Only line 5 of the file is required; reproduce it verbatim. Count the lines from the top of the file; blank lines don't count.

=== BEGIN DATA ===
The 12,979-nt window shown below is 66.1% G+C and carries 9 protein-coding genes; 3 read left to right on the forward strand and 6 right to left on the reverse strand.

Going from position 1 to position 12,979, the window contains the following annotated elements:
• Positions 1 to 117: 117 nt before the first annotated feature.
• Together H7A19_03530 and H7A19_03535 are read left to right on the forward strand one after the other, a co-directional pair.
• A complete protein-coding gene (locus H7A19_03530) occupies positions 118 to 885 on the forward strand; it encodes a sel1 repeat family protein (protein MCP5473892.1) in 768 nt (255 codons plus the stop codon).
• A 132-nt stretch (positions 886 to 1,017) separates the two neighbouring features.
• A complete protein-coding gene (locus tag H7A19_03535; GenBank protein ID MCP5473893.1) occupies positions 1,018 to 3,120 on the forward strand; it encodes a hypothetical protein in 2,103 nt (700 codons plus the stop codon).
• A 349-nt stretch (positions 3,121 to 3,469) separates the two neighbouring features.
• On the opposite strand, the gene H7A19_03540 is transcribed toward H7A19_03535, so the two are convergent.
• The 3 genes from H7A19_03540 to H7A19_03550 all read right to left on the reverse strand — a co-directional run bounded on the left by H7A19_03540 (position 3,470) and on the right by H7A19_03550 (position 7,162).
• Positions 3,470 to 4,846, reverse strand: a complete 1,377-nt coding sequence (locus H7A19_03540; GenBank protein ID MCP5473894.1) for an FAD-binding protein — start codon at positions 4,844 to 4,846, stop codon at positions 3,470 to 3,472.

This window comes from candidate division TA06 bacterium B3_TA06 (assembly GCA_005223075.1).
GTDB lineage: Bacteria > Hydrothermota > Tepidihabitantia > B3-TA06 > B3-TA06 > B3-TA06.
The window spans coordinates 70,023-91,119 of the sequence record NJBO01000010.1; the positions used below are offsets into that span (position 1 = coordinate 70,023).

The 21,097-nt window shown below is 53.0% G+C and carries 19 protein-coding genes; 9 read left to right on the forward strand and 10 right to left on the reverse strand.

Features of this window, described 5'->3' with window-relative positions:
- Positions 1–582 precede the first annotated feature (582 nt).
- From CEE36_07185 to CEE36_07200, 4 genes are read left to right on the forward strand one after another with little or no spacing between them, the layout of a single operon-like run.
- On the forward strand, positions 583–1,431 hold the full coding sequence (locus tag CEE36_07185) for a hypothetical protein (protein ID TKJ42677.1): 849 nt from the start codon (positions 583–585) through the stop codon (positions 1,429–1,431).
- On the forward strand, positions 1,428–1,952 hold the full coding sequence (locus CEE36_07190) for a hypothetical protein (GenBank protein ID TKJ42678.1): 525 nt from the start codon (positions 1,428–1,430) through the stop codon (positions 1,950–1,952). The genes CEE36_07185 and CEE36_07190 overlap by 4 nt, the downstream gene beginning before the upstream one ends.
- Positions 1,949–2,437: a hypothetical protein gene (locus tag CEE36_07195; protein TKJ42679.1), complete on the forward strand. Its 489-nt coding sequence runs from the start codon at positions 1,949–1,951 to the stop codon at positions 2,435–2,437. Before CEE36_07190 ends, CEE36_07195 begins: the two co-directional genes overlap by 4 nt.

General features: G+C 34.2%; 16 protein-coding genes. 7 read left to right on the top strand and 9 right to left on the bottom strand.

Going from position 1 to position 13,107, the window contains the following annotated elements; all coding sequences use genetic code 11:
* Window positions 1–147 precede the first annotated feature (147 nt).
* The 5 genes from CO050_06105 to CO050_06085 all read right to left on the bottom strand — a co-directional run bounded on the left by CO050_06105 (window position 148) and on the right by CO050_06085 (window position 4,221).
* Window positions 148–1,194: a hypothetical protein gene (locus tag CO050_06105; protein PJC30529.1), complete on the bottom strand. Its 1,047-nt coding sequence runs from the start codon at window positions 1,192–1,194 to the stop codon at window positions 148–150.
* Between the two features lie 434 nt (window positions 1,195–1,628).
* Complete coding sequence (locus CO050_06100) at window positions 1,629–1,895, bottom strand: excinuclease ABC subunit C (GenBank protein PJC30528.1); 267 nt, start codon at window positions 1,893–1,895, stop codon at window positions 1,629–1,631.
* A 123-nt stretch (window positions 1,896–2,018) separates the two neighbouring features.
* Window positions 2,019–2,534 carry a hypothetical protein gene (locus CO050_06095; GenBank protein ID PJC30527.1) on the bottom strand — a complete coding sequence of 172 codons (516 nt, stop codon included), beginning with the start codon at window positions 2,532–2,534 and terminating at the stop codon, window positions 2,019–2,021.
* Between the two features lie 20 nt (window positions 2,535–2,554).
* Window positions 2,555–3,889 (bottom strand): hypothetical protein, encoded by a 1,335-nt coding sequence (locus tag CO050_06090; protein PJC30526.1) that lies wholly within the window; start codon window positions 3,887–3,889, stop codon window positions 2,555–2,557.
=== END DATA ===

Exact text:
• A complete protein-coding gene (locus H7A19_03530) occupies positions 118 to 885 on the forward strand; it encodes a sel1 repeat family protein (protein MCP5473892.1) in 768 nt (255 codons plus the stop codon).